On this birthday of Martin Luther King Jr., celebrated during times of racist violence and white supremacist insurrection unleashed in the name of “American greatness”, we give full attention to one of MLK’s most powerfully transformative sermons: The Drum Major Instinct, delivered at Ebenezer Baptist Church on February 4, 1968.
We urge close, deep listening to the entirety of the sermon; excerpts transcribed below.
We also take note of an op-ed in the Washington Post written by MLK III in opposition to the ruthless executions staged by a racist & omnicidal thanatocracy during its own dying days, with an excerpt relayed below:
Today, a man named Brandon Bernard was executed for a a crime committed when he was eighteen, in circumstances clouded by numerous unanswered questions. Appeals for clemency fell on deaf ears.
Now comes the honorable Bryan Stevenson, a winner of this year’s “Right Livelihood” award, for his tireless work exposing, documenting and fighting against the injustices of the Carceral State. Below, his acceptance speech for the award.
Images are from the most powerful work of public art in North America: the museum and memorial created by Stevenson’s Equal Justice Initiative in Montgomery, Alabama.
In a fascinating essay in the most recent New York Review of Books, Fintan O’Toole refers to the rise of “zombie politics”, and to Trumpism as akin to a necromantic death cult. Consistent with his observations, we note that five federal executions have been scheduled between now and the way overdue termination of this relentlessly omnicidal administration.
The shallow promises of Social Media, to connect everyone to everybody while feeding egos and pumping addictive endorphins, are nothing but camouflage for the vast data mine that is both social heart and economic engine for Surveillance Capitalism.
The varied platforms of Social Media also incubate and accelerate a detachment of American political life from the world of verifiable facts and evidence, with potentially catastrophic results, as evidenced by the increasingly aberrant outbursts from King Tweet (Exhibit A, below).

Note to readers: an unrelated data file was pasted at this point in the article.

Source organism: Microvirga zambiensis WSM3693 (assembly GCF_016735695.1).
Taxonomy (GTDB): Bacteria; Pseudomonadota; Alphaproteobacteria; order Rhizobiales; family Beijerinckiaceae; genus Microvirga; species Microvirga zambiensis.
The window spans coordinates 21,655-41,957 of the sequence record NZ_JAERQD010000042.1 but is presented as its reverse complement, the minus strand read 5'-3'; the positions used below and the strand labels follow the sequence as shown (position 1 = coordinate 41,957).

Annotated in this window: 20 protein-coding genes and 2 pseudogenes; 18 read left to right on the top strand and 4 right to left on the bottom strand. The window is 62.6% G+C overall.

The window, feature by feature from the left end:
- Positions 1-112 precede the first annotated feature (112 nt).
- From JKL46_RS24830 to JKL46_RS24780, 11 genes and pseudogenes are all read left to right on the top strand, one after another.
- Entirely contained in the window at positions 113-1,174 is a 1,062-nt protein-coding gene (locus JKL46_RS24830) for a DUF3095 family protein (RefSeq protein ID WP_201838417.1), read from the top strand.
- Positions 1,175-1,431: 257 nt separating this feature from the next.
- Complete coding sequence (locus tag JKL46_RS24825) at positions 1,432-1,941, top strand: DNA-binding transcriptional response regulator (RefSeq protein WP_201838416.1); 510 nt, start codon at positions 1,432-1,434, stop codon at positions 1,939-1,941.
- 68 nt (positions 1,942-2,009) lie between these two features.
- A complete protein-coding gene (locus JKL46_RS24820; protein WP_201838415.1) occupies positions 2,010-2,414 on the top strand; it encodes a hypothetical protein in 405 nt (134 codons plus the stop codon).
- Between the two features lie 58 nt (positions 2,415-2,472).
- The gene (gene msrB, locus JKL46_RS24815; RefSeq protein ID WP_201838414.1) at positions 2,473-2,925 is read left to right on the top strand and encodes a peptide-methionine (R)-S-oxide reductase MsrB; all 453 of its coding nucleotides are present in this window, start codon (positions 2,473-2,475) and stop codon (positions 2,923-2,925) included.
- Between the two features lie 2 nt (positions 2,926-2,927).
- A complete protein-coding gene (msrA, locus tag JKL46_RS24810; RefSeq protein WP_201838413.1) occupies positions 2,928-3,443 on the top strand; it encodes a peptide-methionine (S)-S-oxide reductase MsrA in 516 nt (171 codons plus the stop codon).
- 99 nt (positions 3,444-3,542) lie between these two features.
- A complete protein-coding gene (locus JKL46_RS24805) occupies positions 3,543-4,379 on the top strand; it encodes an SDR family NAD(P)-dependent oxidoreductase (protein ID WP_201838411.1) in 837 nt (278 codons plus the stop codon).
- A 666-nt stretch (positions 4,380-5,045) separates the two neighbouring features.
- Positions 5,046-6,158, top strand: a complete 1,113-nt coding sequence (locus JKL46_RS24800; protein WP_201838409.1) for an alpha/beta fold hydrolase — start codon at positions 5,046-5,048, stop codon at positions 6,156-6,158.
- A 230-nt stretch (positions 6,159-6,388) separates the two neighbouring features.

Below a few lucid remarks from political historian and distinguished essayist Jill Lepore, in an interview following the publication of her recent book about the Simulmatics Corporation, an early probe into the commodification of human subjectivity via the data mine.
In this time of divisive agony, the three simple words of our title are worthy of sustained meditation.
The people, united.
For example: The people, united against Climate Emergency; the people, united against Covid-19; the people, united against White Supremacism. Yet here we are, a country of highly armed splinters, awaiting combustion into a firestorm of violence.
Meanwhile, south of our borders in Chile, we are witnessing an exemplary embodiment of the creative potential of a people, united. By an overwhelming majority, Chileans have initiated a process to replace their draconian state-of-emergency Pinochet-era Constitution with a new system of governance that will more accurately reflect the needs and dreams of — un pueblo, unido.
Now comes Chilean-American Ariel Dorfman writing in a recent essay, suggesting that possibly we might take up such a challenge ourselves, and conceive a more perfect union as our body politic spins and heaves.
Brief excerpts below, with an intervening link to an extraordinary video that we recommend watching at least once a day between now and the end of November.
Thanks to all who responded with such sacred rage and support for last week’s post, in which we amplified the voice of Amazonian indigenous leader Nemonte Nenquimo; this week we bend an ear to another voice that echoes Nenquimo in its urgency, yet from a different location in the Global South: Australia, following the horrific 2019-2020 burn season, known as “Black Summer”.
My work explores the socio-economical, cultural and political practices that intervene on, and alter the form of contemporary natural landscapes around us. Subject both of science and art, the landscape functions both as a mirror and as a lens: in it we see the space we occupy and ourselves as we occupy it. With my work I abstract and re-interpret landscapes engaging in an open-ended investigation of transferring the physical experience of a territory away from the locus of its original existence via discrete or bold interventions.
My aim is to confront the public with nature’s omnipresence, creating new spaces of sensorial and social experiences. Intending to provide the audience with an active role in my work I use a variety of techniques and media, such as installations, performances, workshops and public art, to better address the needs of each idea. The heterotopic landscapes I create constitute places of memories in which the emotions of single individuals become inevitably part of a collective experience.
This week, we bend our ears once again to the voice of esteemed elder Joanna Macy, in passages brought to our attention by DP correspondent Janet Coster, as found by her within Bill Plotkin’s Nature and the Human Soul. Images of Smithson’s drawings in the conceptual vicinity of Spiral Jetty added by DP.